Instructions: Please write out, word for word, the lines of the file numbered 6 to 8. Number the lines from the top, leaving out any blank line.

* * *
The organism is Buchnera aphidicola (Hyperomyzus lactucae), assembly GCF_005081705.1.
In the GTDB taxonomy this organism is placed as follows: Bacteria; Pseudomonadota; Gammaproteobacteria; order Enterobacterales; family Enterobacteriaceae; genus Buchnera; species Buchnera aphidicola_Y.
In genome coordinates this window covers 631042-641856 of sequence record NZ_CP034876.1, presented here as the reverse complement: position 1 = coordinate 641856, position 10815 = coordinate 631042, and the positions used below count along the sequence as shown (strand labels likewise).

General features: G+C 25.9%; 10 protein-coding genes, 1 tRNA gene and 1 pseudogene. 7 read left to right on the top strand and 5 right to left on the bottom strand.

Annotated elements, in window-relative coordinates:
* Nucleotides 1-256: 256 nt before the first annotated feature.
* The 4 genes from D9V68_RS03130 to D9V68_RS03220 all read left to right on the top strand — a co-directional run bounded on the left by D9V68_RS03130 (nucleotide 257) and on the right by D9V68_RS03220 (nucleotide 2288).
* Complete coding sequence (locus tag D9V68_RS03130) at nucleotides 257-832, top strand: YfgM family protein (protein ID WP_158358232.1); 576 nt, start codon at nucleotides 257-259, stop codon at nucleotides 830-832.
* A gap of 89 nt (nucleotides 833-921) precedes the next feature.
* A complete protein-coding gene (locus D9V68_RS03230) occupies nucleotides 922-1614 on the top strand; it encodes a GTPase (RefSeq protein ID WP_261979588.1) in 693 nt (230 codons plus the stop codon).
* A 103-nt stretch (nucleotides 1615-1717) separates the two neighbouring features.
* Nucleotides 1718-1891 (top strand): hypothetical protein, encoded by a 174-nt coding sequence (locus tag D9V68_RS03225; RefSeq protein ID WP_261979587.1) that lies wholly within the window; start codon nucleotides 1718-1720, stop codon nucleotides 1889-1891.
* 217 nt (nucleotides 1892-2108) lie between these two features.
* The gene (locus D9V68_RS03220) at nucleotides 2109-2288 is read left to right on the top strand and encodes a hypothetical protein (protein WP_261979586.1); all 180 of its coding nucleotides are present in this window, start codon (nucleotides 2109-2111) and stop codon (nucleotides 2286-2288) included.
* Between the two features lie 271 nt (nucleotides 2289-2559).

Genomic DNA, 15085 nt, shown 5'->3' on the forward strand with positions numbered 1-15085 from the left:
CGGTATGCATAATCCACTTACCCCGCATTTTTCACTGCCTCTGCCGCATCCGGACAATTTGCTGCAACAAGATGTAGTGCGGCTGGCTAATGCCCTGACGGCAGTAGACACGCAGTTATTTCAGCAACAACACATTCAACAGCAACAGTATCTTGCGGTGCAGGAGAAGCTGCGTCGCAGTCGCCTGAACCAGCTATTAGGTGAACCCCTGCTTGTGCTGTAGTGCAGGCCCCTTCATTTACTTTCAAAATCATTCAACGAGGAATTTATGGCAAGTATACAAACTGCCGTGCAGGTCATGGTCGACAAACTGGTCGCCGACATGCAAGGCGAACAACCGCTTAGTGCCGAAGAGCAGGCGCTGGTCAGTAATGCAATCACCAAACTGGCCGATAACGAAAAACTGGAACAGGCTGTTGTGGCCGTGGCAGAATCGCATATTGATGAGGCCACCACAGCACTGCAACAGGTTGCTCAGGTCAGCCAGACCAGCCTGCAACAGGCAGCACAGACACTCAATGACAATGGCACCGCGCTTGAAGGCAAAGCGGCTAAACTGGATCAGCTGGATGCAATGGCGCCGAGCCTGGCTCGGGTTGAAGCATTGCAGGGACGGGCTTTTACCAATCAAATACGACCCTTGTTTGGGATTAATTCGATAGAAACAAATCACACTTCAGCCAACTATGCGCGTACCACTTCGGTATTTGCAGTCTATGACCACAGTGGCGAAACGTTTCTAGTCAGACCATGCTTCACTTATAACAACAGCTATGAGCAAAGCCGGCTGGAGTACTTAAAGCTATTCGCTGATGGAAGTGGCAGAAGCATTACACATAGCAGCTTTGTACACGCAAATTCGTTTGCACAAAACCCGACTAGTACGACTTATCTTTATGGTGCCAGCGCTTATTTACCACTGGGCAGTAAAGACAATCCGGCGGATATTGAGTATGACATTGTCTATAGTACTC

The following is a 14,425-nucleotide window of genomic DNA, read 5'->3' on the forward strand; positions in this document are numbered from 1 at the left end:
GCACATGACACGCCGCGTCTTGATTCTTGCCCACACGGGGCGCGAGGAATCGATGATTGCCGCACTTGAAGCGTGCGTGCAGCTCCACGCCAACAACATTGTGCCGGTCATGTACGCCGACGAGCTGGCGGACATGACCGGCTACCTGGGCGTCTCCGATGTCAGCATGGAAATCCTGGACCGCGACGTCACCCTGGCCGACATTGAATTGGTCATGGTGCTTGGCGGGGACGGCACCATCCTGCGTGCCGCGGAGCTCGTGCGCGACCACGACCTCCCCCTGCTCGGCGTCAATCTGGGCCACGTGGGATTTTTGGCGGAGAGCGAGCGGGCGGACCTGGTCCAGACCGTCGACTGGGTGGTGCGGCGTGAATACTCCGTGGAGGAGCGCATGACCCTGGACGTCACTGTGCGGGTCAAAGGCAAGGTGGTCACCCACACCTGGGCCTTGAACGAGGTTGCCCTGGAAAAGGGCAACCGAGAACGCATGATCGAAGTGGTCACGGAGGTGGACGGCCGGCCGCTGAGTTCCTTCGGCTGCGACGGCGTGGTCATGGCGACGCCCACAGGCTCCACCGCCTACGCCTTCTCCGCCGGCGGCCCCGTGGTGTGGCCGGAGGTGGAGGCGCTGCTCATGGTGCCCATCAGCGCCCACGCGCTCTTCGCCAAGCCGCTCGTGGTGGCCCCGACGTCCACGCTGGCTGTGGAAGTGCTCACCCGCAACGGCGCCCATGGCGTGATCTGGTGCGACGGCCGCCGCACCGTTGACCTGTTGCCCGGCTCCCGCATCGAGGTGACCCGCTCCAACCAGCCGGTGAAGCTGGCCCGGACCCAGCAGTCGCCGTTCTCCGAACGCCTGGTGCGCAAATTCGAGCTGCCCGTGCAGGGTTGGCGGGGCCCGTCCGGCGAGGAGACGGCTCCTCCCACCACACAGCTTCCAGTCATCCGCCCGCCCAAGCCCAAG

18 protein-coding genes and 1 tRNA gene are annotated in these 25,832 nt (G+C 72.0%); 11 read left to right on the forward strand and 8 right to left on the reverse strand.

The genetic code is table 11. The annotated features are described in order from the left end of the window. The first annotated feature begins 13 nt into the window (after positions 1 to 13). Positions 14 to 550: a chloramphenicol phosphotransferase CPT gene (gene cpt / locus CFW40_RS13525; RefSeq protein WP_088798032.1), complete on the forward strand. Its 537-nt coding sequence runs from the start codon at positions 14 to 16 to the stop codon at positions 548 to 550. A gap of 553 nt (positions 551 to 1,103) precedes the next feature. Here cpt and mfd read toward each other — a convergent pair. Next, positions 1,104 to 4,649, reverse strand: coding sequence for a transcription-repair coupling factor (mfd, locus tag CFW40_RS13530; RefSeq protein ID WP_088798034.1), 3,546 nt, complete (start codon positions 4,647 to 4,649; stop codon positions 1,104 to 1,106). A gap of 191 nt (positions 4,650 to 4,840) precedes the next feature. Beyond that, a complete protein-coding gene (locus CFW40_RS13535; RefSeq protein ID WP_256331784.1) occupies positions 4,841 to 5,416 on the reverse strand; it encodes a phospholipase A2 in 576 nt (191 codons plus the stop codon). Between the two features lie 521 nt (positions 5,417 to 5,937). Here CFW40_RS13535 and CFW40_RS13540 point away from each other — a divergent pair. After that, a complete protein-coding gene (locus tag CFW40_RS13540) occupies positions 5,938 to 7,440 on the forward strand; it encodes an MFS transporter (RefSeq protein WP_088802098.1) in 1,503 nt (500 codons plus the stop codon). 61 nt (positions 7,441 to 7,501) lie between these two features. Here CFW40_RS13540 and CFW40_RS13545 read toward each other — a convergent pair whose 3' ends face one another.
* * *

* Nucleotides 1-256: 256 nt before the first annotated feature.
* The 4 genes from D9V68_RS03130 to D9V68_RS03220 all read left to right on the top strand — a co-directional run bounded on the left by D9V68_RS03130 (nucleotide 257) and on the right by D9V68_RS03220 (nucleotide 2288).
* Complete coding sequence (locus tag D9V68_RS03130) at nucleotides 257-832, top strand: YfgM family protein (protein ID WP_158358232.1); 576 nt, start codon at nucleotides 257-259, stop codon at nucleotides 830-832.